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News Item: 00088
5th Sep 2009
V&A New Ceramics Galleries
For the first time in a century the Victoria & Albert Museum (V&A) is redisplaying its ceramics collection, the greatest and most comprehensive in the world. Extensive new galleries will tell the story of world ceramics with 3000 objects on display from the earliest Chinese pottery to contemporary ceramic art.

The central gallery will show masterpieces dating from as far back as 2500 BC, exploring the links between the world's great ceramic traditions. Highlights will include a drinking cup from Ancient Greece; Ming dynasty Chinese porcelain; 14thcentury pottery from Spain; a Chinese-inspired blue and white bowl made in 16thcentury Turkey; Meissen figures; Dutch Delftware ordered by Queen Mary for Hampton Court Palace; colourful, painted Japanese porcelain imported to Europe by the Dutch East India Company; teabowls rescued from an 18th-century Chinese shipwreck; and a vase painted by Picasso in the 1950s depicting the artist with his model.

For the first time, the V&A will create a gallery exploring ceramic production, which will incorporate a workshop area where techniques will be demonstrated and visitors will be able to make, decorate and fire their own ceramics. There will be a part-reconstruction of the studio of Dame Lucie Rie, one of the greatest potters of the 20th century, with film footage showing the artist at work.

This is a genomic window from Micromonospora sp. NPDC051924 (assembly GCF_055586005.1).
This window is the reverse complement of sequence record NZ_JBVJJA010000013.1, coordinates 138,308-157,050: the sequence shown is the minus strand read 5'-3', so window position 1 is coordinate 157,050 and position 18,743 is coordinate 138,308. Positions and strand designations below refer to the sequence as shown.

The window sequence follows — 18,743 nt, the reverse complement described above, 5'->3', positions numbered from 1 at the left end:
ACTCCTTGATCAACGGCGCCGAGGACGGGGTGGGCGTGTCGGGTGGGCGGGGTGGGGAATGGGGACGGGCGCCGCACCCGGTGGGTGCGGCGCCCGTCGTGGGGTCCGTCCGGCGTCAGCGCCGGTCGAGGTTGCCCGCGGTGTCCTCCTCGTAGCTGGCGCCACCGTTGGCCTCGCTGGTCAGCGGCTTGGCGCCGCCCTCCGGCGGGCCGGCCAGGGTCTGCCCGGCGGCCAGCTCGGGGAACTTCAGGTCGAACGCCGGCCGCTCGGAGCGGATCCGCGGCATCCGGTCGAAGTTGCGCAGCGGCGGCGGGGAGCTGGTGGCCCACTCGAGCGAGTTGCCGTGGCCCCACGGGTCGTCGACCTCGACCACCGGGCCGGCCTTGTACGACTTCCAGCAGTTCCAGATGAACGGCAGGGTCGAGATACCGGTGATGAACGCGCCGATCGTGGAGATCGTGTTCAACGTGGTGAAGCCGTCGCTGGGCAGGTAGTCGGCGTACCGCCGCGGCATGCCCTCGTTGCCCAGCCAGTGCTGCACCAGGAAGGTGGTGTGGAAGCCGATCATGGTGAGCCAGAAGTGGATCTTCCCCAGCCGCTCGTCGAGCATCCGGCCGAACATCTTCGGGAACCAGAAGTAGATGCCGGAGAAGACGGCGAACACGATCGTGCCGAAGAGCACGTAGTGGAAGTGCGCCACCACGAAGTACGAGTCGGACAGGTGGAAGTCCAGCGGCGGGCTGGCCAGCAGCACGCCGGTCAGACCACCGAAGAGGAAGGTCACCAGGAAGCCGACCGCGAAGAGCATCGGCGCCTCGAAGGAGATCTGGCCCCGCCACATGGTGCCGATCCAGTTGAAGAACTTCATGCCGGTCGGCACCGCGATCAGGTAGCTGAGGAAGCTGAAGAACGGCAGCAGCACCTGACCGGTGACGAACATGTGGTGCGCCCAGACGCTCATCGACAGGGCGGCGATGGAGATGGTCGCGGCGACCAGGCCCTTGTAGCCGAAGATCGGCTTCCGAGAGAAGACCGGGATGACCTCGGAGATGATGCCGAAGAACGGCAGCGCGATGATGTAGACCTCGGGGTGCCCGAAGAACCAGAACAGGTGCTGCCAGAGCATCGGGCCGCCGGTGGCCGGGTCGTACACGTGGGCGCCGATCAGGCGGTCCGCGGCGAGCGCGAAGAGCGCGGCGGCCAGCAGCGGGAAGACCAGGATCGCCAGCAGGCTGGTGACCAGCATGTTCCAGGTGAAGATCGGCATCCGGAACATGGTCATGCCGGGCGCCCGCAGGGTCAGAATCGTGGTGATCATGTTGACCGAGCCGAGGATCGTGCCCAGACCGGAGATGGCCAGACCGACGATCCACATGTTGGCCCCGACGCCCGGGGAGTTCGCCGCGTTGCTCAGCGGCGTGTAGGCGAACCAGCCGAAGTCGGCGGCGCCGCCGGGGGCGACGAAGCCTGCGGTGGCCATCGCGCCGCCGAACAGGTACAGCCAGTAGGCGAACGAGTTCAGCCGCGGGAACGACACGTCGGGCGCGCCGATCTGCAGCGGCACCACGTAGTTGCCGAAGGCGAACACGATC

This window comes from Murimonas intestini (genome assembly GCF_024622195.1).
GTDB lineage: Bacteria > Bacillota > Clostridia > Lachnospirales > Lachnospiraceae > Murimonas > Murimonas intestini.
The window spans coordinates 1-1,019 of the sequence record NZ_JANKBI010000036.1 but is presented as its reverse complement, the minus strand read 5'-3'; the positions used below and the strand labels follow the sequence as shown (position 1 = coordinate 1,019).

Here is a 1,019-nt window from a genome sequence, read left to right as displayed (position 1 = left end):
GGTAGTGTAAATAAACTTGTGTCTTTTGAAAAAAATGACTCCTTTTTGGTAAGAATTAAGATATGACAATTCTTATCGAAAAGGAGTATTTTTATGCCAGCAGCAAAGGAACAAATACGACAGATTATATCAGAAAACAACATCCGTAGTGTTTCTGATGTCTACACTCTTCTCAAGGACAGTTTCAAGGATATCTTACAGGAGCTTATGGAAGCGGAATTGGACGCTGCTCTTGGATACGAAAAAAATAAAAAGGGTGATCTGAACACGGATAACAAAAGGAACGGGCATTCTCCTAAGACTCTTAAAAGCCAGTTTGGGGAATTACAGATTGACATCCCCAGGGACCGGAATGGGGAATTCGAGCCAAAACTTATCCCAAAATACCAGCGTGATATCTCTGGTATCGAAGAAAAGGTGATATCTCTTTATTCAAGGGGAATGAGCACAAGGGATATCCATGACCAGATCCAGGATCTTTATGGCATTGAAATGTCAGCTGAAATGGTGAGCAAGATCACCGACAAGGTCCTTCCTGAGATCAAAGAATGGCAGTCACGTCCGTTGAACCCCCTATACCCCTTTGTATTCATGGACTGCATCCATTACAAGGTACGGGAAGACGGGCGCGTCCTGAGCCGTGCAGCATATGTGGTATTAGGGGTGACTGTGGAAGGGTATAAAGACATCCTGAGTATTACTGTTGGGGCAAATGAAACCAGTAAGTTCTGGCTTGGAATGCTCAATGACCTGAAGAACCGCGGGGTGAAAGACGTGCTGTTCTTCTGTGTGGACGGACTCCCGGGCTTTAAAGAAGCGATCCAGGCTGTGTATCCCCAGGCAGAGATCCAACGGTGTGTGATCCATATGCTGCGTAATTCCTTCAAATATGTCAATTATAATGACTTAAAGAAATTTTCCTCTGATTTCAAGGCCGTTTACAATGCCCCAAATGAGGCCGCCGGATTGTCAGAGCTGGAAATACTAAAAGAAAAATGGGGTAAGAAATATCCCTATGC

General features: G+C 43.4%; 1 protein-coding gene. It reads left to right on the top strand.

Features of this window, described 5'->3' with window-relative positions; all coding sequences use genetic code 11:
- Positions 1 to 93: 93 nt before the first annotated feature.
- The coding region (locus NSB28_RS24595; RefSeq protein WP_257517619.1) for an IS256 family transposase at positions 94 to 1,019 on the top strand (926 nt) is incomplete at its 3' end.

There will be five further galleries. One will be devoted to Architectural Ceramics and will contain large scale objects such as a German 15th-century tiled heating stove and Baroque tile panels from Portugal. There will be two rooms displaying 20th-century collections. One will show ceramics made in a factory context and will include objects by designers such as Susie Cooper and Clarice Cliff as well as fine tableware by Wedgewood.

The other 20th-century gallery will show hand-made, unique works created in small studios by artists such as Bernard Leach and Lucie Rie. There will be a gallery for changing temporary displays, the first of which will be Objects of Luxury showing French porcelain from the 18th century with works from Sèvres and other leading factories of the time. The final gallery will show contemporary ceramics by artists including Anders Ruhwald and Martin Smith as well as a site specific installation by Edmund de Waal entitled Signs and Wonders.

Mark Jones, Director of the V&A, said: "The V&A's ceramics collection is one of the greatest glories of the Museum. With these new galleries, it is set to become the world's leading resource for international ceramics."

The new galleries have been funded by a lead donation from the Headley Trust and Sir Timothy Sainsbury, together with generous support from the Ronald and Rita McAulay Foundation, the DCMS/Wolfson Museums and Galleries Improvement Fund and other private donors. They are located on the top floor of the museum and will be designed by Stanton Williams. The new designs will reveal a beautiful domed ceiling and restore the original parquet flooring of the galleries. The second phase of the redisplay (opening in 2010) will house the study collections, showing around 26,000 further objects and creating one of the world's leading resources for scholars and artists.
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